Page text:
Be a True Explorer of Life.


It may seem trite to say life is a journey, but few metaphors are more apt for describing the human experience.

Personal insight and awareness often have the same gradual, unfolding nature that mirrors the action of putting one foot in front of the other. Moment to moment, we are keenly conscious about the desire to be somewhere else, to know what we don’t know, or to acquire something still outside our grasp. Far from being trite, understanding life as a journey is quite meaningful and useful for facing life’s difficulties.

Humans respond to the call for a better life by moving from point A to point B, physically, mentally or spiritually.

The impulse to physically wander is inherited from our ancient vegetarian ancestors, and the need to settle down in a base, cave, den or tribal territory is characteristic of carnivores. So says the legendary explorer Bruce Chatwin in his intriguing collection of essays, The Anatomy of Restlessness.

The omnivorous design of our teeth and the versatile structure of the human body hint at the acceptability of both lifestyles: roaming the land in search of sustenance, or staying put in one place to construct agreeable ways to cook and eat. Even today for many, nothing says home like a great kitchen and dinner table.

So we have competing desires: the urge to travel, to move, to be curious, as well as the longing to nest and rest. The moment we answer the call to explore, we’ve also sown seeds for the yearning for home. There’s beauty in that tension. To wander without a literal or figurative sense of home is to be lost, to be pushed without the stabilizing pull.

The explorer may physically go in one direction, but psychologically he desires a round trip: to come back to his familiar self, but with something new added. There is a heroic departure from the norm and a return, with new gifts to offer, leading to a new and better normal.

Historically, Chatwin reports, the nomad doesn’t wander aimlessly, but follows known paths of migration, the geographic familiarity perhaps compensating for the absence of a fixed address.

You might say the nomad is uncivilized, if we accept Chatwin’s definition of civilized as “living in cities.” The true nomad or explorer is something of a disruptive influence on civil society. His path goes outside the boundaries, but his motives are constructive. His movement seeks provision or insight or economic gain, not escape.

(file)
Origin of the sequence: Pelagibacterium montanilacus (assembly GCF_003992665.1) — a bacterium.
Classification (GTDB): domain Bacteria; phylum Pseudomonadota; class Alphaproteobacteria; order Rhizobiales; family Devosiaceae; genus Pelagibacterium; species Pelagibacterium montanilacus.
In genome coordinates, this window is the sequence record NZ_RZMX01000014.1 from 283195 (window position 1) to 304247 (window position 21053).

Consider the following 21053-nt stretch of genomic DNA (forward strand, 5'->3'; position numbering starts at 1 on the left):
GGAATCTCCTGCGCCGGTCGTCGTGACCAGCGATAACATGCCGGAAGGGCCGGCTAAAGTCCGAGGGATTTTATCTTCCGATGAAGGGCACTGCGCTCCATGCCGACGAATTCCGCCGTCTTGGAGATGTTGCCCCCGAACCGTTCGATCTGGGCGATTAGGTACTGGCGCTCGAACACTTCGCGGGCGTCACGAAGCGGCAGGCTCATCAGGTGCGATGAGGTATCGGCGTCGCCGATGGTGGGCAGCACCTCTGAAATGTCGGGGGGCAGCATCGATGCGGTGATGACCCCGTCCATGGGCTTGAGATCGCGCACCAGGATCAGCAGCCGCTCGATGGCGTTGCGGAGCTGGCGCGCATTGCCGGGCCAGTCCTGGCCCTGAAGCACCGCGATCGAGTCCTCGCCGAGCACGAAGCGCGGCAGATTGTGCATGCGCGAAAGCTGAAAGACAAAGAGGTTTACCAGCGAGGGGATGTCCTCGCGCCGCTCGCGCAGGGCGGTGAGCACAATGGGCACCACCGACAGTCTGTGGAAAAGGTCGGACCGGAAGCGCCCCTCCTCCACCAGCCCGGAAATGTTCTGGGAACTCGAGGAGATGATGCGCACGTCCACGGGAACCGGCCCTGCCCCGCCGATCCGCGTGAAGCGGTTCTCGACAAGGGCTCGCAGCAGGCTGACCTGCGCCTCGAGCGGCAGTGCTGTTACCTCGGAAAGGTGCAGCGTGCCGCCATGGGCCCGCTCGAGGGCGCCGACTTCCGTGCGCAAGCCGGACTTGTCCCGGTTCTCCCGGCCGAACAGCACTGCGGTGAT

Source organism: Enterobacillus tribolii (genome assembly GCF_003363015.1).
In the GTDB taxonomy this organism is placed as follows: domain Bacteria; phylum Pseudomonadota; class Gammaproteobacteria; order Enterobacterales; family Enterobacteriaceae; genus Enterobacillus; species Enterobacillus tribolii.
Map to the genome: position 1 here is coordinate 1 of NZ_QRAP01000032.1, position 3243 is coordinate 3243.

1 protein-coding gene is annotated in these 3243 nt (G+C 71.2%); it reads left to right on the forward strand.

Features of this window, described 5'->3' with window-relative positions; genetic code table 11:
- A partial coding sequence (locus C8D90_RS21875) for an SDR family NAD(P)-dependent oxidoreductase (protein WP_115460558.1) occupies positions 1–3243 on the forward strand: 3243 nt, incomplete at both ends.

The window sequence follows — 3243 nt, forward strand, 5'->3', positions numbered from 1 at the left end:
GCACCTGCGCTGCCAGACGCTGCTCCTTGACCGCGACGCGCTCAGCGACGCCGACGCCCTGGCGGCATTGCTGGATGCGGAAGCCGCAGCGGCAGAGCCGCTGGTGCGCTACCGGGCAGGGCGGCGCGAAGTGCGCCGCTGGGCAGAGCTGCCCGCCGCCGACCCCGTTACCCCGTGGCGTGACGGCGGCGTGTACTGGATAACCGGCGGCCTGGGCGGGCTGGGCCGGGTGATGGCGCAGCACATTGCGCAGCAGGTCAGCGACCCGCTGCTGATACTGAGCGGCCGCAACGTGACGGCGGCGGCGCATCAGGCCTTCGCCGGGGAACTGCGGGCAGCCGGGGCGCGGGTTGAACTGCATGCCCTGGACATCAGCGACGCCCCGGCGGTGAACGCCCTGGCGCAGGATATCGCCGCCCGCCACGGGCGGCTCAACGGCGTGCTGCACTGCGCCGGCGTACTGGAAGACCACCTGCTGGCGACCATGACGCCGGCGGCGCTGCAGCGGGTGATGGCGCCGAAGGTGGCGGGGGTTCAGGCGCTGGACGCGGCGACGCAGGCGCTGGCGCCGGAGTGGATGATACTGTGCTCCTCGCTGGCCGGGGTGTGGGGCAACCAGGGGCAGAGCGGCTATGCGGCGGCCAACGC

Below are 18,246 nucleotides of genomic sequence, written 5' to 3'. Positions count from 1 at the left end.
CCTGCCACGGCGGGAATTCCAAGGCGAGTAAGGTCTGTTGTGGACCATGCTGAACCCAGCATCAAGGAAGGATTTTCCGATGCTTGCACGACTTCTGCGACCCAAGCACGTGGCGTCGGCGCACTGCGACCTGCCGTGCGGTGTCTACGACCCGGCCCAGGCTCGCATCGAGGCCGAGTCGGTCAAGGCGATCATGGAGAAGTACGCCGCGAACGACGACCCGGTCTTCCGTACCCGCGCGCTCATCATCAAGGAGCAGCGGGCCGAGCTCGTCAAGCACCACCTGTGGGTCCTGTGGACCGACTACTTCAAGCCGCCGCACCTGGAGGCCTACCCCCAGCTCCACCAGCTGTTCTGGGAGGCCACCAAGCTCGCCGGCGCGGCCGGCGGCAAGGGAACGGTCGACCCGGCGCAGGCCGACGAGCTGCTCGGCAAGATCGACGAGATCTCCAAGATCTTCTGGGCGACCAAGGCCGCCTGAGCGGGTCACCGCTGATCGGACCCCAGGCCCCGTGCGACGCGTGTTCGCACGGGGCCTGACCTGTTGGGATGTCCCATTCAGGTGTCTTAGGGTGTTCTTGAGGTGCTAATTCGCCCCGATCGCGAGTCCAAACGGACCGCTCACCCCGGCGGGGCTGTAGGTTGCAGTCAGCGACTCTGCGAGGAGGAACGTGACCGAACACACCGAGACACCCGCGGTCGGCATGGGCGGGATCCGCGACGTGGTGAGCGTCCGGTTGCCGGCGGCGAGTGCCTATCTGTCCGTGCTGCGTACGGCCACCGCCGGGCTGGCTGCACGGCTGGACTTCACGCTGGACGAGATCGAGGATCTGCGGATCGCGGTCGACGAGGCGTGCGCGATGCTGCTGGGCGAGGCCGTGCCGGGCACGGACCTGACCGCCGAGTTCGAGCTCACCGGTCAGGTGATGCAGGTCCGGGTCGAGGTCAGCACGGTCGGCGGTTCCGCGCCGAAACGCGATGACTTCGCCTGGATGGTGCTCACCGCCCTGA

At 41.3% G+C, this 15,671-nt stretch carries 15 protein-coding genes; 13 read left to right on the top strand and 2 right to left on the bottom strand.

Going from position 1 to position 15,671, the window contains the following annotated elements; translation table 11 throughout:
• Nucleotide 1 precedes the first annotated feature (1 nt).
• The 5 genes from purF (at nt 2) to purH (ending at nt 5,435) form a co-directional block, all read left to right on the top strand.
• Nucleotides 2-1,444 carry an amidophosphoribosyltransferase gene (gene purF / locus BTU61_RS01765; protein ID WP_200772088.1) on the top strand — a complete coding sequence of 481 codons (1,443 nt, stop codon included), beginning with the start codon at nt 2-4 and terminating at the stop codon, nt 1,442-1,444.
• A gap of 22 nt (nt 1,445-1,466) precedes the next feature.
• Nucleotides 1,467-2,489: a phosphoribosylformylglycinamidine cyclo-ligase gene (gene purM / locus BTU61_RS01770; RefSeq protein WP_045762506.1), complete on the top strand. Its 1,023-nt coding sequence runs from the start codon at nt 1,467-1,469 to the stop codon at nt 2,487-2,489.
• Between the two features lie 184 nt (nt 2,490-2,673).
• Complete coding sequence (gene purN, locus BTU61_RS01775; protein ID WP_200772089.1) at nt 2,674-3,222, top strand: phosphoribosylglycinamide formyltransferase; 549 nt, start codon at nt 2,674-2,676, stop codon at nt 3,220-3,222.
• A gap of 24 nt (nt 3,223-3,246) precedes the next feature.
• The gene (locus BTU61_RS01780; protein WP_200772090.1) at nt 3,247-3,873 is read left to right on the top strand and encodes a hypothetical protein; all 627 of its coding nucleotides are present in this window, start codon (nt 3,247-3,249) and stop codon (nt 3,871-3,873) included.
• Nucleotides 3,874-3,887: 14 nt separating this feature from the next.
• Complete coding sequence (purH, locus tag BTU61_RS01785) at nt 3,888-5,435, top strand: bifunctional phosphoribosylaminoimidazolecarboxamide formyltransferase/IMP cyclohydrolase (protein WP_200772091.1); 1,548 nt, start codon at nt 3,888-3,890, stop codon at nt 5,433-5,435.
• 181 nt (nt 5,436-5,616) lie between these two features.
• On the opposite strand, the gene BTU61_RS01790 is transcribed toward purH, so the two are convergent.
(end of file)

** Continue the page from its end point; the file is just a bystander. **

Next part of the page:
Chatwin cites Herodotus, himself an exile and a traveler with boundless curiosity. In The Histories Book IV, we find a fascinating description of the advantages of nomadic life. Facing military aggression by the Persian King Darius, the nomadic Scythians went on the move. But what appeared as retreat to Darius was nothing of the sort. The Scythians merely acted in accord with their accustomed lifestyle.

In frustration, Darius sent a message to the Scythian king, “Why do you always run away?” The Scythian king replied, “I have never fled for fear of any man, nor do I now flee from you. If you really want a fight, find the graves of our fathers and then you’ll see whether we’ll fight. As for your boast that you are my master, go and cry.” Soon enough, Darius was the one retreating.

Nomadic traditions are highly spiritual, having given rise to the great world religions. Abraham, Moses, Jesus, Buddha, Mohammed — all nomads. Chatwin, an agnostic, writes, “…no great transcendental faith has ever been born of an Age of Reason. Civilization is its own religion.”

Chatwin proposes, however, that the estrangement of physical movement from spiritual growth in civilization contributes to a stagnation we seek to recapture in focused migrations. The Muslim Hajj and other pilgrimages endeavor to balance the loss of human movement inherent to civilization.